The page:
After lunch we jumped right back in to ASP.NET 3.5 with Dave Glover. Dave showed intellisense and debugging support for javascript, the ability to generate the client code for a WCF web-service into JavaScript, manipulating and interrogating css style-sheets and finally some of the ASP.NET AJAX toolkit and controls. I'm not sure why every technology designed for the web seems to be have been designed by B.S. Johnson but Dave, with the help of Visual Studio, of course made it all look very easy, debugging CSS and AJAXifying (or even 2.0ing) a website within a few minutes.

After this, back to Andrew again for a session on Office Development Platform programming. This is an area that Andrew is definitely passionate about and that passion definitely shone through into his presentation. Within the space of a short hour we got to extend Outlook in a number of significant ways including adding to the ribbon and dropping WPF controls (all bound to the results of a WCF service call of course) under an email message. Even though Office is (and will likely always be we were told today) a COM application, everything is handled for you under the covers of VSTO3 and you can leverage your current .NET skills. For some reason Office Development always excites me but I never seem to find the time to try any. Hmm, perhaps I need a license of Office first.

By far the shock of the day for me came from the last session presented by Anthony Borton. It was labelled as being about Application Lifecycle Management and I had no idea where Anthony was going to focus his effort. What I did know was that I'd been in the same room all day and it was 4:30 and I wasn't going anywhere.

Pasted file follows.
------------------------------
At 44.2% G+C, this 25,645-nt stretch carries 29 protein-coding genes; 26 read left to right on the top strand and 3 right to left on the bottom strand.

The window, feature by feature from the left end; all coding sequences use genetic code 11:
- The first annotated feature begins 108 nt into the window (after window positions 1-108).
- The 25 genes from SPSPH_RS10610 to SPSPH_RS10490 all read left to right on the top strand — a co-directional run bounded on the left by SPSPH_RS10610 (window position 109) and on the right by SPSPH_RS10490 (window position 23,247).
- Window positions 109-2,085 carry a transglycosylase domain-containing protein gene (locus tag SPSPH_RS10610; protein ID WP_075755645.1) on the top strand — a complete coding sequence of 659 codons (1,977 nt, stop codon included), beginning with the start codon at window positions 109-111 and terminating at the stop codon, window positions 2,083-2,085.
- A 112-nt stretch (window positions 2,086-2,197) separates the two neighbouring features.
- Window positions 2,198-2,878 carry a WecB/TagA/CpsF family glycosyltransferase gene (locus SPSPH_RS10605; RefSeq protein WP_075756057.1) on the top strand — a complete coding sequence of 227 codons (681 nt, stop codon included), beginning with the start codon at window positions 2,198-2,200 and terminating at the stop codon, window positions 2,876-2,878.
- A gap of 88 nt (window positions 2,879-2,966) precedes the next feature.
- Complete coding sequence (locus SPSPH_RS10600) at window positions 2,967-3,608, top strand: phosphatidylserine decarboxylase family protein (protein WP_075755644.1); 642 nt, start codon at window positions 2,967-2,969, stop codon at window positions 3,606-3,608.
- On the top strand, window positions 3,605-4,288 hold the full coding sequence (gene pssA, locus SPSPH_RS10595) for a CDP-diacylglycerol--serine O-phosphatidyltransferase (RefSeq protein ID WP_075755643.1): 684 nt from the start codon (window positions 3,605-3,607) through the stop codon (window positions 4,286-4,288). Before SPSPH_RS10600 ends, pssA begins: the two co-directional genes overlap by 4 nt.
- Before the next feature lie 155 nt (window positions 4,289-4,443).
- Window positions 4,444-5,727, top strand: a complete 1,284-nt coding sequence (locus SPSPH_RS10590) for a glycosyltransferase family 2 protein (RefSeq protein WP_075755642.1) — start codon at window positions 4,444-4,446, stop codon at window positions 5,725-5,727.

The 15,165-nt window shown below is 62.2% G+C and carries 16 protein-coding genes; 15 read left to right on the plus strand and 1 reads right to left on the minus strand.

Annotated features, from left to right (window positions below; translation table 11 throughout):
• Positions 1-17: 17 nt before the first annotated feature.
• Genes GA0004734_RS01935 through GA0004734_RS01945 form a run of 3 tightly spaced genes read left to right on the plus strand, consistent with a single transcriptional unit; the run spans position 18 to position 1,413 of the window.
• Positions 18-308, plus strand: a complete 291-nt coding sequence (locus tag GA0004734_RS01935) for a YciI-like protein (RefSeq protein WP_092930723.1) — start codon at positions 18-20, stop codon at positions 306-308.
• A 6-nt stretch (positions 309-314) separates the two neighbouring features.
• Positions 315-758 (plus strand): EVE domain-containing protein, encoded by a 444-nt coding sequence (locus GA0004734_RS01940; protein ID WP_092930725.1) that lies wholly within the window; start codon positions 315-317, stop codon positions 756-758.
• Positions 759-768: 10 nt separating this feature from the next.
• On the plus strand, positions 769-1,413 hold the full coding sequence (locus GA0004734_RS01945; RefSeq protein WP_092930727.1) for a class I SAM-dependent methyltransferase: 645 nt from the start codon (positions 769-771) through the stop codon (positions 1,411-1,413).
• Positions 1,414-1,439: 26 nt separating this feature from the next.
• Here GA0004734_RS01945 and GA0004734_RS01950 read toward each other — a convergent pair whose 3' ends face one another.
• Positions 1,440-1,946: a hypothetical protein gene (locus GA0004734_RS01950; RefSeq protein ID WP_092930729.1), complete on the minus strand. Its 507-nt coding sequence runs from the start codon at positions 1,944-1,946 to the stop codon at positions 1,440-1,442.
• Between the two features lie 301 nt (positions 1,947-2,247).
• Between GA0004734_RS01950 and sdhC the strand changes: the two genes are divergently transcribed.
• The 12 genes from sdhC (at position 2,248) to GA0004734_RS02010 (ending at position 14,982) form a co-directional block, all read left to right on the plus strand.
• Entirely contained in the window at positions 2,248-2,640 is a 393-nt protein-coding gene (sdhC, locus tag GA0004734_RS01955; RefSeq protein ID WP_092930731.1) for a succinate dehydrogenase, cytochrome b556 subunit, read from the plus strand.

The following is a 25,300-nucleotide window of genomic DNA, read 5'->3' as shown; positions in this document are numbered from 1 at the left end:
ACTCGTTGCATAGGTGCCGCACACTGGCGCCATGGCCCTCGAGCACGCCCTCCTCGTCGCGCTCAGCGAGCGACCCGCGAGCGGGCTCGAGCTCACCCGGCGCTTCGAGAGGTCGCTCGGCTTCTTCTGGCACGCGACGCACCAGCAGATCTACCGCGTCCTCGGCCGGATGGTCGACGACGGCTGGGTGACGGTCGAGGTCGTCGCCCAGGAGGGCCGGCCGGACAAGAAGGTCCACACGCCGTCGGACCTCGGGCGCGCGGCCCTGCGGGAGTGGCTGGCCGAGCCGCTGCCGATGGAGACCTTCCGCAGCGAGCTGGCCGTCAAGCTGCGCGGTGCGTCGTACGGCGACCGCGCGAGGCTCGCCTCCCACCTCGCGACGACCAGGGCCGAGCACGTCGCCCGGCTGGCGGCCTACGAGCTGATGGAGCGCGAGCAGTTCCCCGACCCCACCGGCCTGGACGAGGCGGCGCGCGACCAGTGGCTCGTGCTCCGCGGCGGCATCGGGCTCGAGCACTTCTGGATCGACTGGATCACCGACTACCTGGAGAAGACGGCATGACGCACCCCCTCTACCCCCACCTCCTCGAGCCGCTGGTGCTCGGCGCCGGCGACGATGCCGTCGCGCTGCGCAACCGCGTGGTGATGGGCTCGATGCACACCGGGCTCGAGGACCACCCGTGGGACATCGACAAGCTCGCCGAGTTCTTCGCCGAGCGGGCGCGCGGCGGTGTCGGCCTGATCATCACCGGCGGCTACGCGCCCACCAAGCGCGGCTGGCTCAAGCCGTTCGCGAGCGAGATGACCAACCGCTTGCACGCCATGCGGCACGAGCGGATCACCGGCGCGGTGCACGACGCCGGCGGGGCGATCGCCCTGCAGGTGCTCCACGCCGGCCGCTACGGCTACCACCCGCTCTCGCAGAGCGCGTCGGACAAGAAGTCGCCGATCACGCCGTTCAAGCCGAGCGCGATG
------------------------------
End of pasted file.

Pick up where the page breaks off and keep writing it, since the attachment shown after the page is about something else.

After a quick vendor pitch Anthony jumped in showing us some code-metrics gathering and some profiling comparisons reports. We jumped into Team Plain which is great web-based front end for Team Foundation Server and a free download since it's acquisition by Microsoft. Then Anthony showed us just how easy it is to get Continuous Integration up and running with TFS. It seriously took about 2 minutes and consisted of about 5 mouse-clicks.

The reason this session shocked me is best summed up by the words of a co-worker as we were on our way home, "He managed to make what was potentially a dry and boring subject really interesting and fun." Anthony has a great presentation style and I'd love to see him present again.

By this time I'd been awake for approximately 12 hours (all my peers reckon I'm soft) so it was off home for me. On the train home I got to have a look through my bag-o-swag. Included was:

  • a 1-year Vista Ultimate SP1
  • a Full version of Server 2008 Enterprise x64 and x86 edition (Mr Coates pointed out that these numbers are really rather silly)
  • a 90-day Evaluation version of VS2008 Team System
  • CTP5 (I think) of SQL Server 2008 x64 and x86
  • and more

Thanks to everyone who made this event happen. It was the first major Microsoft Event I'd ever been to and I had a ball. I was struck, several times throughout the day, by just how much time, effort and planning goes into such an event and with the theme of recognising everyday heroes being prevalent these guys deserve applause.

Thanks also to Fujitsu Australia for buying my ticket (cheers Wayne). It wasn't expensive but I still wouldn't have been likely to go without that. Okay, well I've waffled enough for now, I'm going to bed to dream about server virtualization and integrated user-experiences. We could be heroes, but not just for one day.

Posted by: Mike Minutillo
Last revised: 27 May, 2011 02:42 PM History


No comments yet. Be the first!

No new comments are allowed on this post.